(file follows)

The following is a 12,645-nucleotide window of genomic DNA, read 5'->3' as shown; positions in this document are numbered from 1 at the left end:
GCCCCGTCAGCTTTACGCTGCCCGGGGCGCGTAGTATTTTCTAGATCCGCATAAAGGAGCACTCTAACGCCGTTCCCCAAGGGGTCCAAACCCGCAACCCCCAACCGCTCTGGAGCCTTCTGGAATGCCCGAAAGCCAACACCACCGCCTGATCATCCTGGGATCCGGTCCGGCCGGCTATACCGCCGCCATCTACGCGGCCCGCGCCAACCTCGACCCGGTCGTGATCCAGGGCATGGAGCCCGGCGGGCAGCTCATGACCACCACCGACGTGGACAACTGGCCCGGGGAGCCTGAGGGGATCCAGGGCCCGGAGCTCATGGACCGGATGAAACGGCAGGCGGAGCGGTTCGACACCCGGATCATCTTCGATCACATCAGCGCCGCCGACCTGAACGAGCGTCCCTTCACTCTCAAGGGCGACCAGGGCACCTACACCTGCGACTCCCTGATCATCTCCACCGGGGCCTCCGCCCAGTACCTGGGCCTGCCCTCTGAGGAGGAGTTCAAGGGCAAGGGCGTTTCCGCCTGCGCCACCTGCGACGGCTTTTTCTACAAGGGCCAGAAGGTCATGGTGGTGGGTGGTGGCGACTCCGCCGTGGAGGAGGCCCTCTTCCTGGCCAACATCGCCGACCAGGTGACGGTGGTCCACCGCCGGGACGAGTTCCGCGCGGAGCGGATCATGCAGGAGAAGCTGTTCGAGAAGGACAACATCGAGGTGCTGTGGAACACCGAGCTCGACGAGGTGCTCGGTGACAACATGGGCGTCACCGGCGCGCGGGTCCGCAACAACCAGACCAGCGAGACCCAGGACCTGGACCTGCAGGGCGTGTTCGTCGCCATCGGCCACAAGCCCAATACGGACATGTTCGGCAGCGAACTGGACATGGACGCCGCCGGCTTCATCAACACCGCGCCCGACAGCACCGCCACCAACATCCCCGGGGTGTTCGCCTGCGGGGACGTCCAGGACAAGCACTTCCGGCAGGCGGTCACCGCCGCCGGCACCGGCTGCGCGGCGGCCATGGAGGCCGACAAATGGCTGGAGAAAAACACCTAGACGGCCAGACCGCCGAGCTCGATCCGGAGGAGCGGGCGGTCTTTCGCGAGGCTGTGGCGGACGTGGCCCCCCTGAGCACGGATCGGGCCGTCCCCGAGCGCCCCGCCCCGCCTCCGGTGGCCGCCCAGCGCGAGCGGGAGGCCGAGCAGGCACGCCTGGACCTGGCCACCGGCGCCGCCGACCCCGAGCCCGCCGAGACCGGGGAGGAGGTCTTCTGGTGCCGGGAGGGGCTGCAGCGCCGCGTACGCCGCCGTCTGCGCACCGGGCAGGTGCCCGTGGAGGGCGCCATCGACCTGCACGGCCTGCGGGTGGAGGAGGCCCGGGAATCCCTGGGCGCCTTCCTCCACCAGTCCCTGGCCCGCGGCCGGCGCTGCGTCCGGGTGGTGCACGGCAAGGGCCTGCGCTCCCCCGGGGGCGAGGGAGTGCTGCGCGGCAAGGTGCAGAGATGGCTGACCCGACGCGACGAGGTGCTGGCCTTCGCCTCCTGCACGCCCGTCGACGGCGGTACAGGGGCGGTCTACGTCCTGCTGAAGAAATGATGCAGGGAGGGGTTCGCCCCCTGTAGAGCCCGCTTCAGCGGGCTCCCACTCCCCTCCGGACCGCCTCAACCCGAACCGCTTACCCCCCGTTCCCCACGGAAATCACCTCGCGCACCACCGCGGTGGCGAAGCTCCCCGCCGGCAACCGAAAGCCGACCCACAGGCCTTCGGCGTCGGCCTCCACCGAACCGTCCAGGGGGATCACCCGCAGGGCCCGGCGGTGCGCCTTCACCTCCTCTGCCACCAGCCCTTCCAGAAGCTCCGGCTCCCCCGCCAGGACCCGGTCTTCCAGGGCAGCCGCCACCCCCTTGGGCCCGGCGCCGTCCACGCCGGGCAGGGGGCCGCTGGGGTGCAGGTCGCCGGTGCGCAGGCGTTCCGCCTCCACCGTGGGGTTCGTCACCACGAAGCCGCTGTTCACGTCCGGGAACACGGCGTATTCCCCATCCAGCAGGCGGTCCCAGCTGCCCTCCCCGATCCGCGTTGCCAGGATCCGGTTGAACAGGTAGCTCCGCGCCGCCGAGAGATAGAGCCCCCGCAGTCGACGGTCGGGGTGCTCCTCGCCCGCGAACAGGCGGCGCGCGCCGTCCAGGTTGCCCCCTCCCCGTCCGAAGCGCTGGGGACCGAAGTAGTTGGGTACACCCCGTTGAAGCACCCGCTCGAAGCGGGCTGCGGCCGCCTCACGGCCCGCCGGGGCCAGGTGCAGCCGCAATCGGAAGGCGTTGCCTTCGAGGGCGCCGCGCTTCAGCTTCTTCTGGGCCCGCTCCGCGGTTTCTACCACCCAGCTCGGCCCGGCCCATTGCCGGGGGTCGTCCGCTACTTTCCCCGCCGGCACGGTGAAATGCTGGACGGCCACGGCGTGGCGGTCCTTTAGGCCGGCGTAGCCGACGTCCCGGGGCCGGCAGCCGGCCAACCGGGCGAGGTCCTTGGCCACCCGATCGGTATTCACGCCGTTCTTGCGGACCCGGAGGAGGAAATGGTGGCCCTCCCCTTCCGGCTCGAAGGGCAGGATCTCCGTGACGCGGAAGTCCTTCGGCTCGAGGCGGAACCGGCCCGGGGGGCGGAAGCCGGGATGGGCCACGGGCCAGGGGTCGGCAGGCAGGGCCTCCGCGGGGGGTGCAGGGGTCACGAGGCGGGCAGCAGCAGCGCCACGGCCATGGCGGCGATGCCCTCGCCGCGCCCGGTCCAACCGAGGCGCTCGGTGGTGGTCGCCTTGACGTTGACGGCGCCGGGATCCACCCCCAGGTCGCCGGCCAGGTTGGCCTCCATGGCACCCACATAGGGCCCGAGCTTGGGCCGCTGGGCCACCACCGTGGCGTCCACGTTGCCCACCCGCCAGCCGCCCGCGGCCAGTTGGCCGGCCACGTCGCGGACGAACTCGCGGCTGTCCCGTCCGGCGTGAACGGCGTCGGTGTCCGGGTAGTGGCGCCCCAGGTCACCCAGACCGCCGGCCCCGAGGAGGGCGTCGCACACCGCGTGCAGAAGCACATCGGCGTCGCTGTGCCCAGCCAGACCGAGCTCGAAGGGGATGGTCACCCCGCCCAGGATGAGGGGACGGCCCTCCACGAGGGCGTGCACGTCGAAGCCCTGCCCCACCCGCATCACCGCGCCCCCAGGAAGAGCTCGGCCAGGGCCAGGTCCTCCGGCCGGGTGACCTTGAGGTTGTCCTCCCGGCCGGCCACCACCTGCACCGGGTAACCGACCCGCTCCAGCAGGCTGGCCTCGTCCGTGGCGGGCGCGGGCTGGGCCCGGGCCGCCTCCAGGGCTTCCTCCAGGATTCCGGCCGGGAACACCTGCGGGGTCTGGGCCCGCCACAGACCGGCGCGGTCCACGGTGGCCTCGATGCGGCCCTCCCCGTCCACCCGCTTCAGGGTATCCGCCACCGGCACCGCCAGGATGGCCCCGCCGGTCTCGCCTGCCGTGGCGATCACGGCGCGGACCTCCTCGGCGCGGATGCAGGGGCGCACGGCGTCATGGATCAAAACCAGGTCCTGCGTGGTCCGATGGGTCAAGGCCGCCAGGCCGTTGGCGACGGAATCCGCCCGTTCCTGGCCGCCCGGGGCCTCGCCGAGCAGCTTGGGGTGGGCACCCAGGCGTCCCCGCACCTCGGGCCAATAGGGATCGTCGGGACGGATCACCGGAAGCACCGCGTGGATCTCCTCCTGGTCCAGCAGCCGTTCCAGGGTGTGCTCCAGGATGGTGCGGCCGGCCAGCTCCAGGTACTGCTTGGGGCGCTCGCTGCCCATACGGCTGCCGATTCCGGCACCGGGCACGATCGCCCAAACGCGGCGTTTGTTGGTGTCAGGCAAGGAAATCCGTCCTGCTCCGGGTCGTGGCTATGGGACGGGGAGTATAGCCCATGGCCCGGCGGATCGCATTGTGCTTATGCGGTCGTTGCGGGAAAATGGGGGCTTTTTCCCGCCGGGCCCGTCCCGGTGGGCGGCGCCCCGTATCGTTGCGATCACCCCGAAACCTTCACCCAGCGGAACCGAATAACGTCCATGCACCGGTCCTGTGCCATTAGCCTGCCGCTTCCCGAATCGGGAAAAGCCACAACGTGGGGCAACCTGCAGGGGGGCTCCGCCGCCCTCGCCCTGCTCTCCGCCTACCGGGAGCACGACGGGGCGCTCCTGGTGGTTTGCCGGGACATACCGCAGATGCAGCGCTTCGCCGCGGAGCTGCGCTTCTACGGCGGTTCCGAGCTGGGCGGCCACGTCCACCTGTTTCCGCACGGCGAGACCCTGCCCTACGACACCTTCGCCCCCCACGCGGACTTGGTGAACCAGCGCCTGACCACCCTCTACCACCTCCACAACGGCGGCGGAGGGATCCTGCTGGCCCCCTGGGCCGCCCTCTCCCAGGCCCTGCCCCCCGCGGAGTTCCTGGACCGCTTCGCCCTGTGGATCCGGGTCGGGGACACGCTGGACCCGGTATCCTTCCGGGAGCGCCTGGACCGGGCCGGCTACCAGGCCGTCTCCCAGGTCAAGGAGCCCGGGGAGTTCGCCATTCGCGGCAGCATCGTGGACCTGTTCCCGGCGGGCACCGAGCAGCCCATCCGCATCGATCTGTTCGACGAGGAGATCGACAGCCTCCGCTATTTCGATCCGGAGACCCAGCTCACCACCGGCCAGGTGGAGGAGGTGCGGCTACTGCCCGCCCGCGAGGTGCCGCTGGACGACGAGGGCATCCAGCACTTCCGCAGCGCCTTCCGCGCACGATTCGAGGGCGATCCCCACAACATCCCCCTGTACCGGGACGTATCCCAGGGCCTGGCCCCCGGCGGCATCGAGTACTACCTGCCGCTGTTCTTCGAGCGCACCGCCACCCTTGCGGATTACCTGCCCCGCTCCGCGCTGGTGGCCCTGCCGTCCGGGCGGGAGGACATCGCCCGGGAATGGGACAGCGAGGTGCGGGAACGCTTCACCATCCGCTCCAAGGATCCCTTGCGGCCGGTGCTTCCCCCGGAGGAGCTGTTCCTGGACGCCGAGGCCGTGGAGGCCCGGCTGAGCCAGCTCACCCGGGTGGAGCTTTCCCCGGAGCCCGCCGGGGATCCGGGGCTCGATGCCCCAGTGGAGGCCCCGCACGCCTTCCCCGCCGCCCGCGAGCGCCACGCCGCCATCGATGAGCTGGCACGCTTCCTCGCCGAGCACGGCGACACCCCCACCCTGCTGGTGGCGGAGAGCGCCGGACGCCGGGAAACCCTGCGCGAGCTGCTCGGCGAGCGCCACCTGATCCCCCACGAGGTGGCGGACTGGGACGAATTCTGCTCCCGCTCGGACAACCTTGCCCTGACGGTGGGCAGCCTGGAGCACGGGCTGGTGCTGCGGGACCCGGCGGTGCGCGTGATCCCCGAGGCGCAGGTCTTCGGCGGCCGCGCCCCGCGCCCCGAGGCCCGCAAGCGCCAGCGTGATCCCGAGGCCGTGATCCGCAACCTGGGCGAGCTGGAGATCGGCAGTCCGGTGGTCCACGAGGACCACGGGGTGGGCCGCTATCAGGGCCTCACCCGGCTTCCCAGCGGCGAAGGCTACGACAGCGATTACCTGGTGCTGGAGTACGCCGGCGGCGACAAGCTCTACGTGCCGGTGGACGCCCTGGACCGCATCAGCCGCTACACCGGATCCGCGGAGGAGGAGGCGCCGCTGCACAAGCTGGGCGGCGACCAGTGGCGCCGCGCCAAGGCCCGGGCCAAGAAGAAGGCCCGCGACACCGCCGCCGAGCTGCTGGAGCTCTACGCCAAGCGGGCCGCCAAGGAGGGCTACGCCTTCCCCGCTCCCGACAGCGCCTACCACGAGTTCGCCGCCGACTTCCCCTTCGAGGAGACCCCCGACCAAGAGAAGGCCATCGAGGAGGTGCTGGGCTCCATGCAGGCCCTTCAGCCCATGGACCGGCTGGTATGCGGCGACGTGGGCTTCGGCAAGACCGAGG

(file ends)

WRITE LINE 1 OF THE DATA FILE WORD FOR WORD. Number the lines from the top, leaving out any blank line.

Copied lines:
The following is a 12,645-nucleotide window of genomic DNA, read 5'->3' as shown; positions in this document are numbered from 1 at the left end: